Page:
Your Chance to Influence the Outcome

Happy Landings sample cover
Not the real cover–that comes next.

Happy Landings is getting a good polish on the way to its final form. Today, you can help.

So far, I’ve let the content and my own experience with Emilie Loring guide me, and I feel happy about the result. Some parts were written so long ago that they seem new as I read them, and I think, “Hey, that’s interesting! I like that part!” Sometimes, I wonder, “How did I know all of that?” It appears that I’ll have as much fun as the rest of you when the book comes out.

That’s what I’d like to visit with you about today, and when I say, “visit with,” I really do mean a conversation instead of a one-way presentation.

Until now, I have paid full heed to Emilie’s advice:

I can’t imagine anything more destructive to spontaneity and inventiveness than to create with one ear of the mind turned inward to listen to the imagination and the other outward to listen to the reading public.

I have also fully ignored commentary on the book’s genre, literary biography.

In The Impossible Craft, Scott Donaldson explores the rocky territory of literary biography, the most difficult that biographers try to navigate.

Penn State University Press

Oh great. “The most difficult,” and I take it on as a newbie.

a road less traveled
I don’t mind taking on a challenge.

It has been hard, for sure, but I’ve liked the challenge. I don’t mind taking “the road less traveled” in intellectual pursuits, and I rather enjoy navigating the tricky parts to come up with my own solutions for them. I’m a designer at heart, and it’s been fun to curate the elements and shape Happy Landings.

Now, though, as I am editing, I am curious about your hopes for the book. Many of you have read Emilie Loring’s books as long as I have, and you have followed this blog since its inception. Some of you have contributed comments, guest posts, or private messages. What do you hope to find when you open Happy Landings?

Happy Landings manuscript copy
What would you like to know about Emilie Loring and her writing?

The book is written, and I’m not going back to change anything big (My family would have me committed, if I did!), but I can tweak it here and there. If you have particular questions you want answered, will you let me know? When Happy Landings sits on your shelf, what do you hope will be inside?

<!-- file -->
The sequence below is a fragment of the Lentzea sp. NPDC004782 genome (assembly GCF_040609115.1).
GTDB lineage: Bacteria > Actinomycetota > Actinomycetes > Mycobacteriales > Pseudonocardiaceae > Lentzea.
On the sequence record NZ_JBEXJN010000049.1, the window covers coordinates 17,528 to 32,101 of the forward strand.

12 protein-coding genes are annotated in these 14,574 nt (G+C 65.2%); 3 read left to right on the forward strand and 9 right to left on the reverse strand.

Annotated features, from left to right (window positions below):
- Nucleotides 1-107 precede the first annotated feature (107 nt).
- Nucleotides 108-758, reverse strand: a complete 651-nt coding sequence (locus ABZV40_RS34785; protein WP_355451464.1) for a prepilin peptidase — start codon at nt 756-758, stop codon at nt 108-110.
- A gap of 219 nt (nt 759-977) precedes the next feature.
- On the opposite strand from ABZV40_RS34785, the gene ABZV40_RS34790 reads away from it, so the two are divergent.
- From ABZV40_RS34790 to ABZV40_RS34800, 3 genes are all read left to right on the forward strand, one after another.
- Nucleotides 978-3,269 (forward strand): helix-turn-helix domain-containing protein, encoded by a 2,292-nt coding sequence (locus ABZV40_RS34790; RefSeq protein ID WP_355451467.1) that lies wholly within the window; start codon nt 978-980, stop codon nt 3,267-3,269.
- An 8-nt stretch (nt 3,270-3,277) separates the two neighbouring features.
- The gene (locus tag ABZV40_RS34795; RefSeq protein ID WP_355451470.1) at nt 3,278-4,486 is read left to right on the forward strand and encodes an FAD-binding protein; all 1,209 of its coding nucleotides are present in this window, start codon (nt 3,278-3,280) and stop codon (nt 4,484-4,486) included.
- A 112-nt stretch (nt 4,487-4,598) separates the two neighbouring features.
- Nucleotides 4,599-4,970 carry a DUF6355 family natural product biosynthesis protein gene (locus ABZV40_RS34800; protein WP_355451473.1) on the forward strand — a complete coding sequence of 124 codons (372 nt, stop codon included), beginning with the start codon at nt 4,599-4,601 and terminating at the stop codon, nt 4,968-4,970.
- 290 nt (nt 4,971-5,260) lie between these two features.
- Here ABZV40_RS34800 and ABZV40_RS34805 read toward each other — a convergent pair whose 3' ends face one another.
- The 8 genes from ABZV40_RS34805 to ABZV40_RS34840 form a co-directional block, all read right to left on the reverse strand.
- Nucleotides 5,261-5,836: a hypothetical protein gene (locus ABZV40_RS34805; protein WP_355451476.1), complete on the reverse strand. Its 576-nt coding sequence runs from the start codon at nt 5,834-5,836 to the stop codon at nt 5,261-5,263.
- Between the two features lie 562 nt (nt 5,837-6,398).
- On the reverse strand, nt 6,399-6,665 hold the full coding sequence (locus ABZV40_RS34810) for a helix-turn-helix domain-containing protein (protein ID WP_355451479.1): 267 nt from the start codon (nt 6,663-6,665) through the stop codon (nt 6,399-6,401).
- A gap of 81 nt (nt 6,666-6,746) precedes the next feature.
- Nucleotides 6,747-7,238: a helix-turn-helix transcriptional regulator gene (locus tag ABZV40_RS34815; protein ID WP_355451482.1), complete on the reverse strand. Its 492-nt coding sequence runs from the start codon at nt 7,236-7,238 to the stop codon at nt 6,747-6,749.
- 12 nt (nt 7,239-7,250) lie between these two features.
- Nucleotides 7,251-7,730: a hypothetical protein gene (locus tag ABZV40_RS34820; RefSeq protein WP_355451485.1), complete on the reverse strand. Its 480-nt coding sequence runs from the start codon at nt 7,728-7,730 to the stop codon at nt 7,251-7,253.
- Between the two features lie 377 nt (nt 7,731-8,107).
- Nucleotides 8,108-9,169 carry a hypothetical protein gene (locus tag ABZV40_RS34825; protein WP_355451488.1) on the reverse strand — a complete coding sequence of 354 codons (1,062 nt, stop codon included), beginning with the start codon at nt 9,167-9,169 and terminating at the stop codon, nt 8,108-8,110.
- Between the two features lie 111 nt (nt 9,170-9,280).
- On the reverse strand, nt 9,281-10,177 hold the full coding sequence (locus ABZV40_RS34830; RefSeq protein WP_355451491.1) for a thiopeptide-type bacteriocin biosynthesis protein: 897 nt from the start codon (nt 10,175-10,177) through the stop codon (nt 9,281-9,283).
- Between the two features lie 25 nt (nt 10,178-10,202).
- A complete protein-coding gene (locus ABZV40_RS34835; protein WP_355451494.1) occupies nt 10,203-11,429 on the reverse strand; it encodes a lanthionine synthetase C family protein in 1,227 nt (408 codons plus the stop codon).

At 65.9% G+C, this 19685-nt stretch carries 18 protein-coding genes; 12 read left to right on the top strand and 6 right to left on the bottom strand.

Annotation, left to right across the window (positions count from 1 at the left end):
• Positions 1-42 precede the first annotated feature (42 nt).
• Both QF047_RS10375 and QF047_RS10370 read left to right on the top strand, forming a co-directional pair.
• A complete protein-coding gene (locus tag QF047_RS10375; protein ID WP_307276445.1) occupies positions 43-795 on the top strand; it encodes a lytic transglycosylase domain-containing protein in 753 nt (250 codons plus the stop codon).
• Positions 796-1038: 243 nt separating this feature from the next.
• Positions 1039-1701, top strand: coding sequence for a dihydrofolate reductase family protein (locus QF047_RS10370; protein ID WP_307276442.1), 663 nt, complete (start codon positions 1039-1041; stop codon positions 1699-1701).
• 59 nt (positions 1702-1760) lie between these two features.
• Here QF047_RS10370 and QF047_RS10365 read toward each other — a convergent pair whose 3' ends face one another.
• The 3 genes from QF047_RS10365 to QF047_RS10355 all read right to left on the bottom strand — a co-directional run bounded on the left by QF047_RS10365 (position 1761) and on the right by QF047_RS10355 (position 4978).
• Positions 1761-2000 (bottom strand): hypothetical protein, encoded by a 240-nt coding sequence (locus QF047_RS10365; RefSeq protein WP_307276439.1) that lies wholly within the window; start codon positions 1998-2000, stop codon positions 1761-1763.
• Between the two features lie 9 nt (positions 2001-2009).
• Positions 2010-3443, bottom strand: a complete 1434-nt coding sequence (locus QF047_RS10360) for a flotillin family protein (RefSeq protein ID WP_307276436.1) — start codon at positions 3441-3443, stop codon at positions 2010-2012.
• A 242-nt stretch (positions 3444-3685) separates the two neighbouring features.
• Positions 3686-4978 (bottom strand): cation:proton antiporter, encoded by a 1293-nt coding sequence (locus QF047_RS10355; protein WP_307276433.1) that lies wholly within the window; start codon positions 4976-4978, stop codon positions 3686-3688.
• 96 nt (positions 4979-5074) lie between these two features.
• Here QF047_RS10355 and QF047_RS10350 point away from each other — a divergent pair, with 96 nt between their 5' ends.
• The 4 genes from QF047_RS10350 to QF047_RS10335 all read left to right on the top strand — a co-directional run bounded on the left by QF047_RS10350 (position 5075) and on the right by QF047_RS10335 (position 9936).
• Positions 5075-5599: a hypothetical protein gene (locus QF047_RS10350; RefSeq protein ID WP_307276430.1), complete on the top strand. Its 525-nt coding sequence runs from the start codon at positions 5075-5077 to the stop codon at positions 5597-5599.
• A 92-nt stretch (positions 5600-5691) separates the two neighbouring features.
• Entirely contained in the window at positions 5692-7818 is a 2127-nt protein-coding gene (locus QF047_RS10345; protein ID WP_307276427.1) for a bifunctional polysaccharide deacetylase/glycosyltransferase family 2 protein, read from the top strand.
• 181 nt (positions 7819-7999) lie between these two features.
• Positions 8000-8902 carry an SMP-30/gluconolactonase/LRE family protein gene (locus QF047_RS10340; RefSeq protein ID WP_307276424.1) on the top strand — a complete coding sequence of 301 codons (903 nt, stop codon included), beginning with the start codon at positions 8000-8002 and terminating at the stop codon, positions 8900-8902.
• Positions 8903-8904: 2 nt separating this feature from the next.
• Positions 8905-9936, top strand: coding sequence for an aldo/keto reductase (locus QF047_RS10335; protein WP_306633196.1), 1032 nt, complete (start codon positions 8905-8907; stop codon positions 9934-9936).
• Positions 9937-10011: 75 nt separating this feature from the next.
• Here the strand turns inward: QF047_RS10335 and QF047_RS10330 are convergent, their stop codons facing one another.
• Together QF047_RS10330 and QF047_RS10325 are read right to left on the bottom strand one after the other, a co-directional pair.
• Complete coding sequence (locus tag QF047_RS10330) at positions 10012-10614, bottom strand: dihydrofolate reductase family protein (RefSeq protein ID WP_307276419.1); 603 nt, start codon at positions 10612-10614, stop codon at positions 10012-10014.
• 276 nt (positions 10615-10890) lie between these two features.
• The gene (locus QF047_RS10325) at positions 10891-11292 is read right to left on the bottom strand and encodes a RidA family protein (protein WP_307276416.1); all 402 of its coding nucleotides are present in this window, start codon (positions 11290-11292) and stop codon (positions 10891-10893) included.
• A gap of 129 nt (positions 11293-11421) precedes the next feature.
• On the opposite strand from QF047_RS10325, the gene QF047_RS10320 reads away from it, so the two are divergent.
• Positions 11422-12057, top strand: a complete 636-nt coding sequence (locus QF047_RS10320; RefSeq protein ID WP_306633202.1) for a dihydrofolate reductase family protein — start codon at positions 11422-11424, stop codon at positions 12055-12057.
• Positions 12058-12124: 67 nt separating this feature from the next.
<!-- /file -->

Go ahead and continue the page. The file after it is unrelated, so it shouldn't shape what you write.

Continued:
Write to me in the comments section below or via email (contact@pattibender.com).  Please do. I’m so curious about what you will say!

Until next time, happy landings, everyone!


22 thoughts on “Your Chance to Influence the Outcome

  1. I cannot wait for this bio to come out. At one time, I considered penning one of my own, but since I live in the South, it would have been extremely difficult for me to travel to New England. Then life got in the way and I was thrilled to learn someone was pursuing my “dream.” In her books, her heroines were very patriotic. I would assume that Emilie herself was a very patriotic person. Did she participate in any special activities celebrating the US? Her heroines were also “Renaissance” women with great abilities in languages, music, and practical skills. Was she also multi-talented? Thanks for your hard work and dedication. Can’t wait.

    Liked by 1 person

    1. I sure understand life intervening! This project has spanned far more years than I would have thought possible. It is a relief to be nearing the end–although getting a book ready for printing is no small task, either. Emilie participated in activities to support the war effort, especially during WWI but also for WWII. And yes, she was definitely multi-talented! You might already guess some of her interests from reading Hilltops Clear. I wish I had more photos of her other creations.

      Like

  2. I am thoroughly excited to read Happy Landing and I am sure it will be wonderful. I am curious to get to know Emilie, as I have been since I read my first paperback in my early teens. I would love to know where Emilie got her “gay courage” and what experiences caused her to need it. What challenges did she have to meet head on, in the way that she writes about. Did she ever suffer financially as many of her heroines did during the depression, family members that had to be nursed back to health, her fashion style, her strong ideals, her daily life and interests besides writing, etc.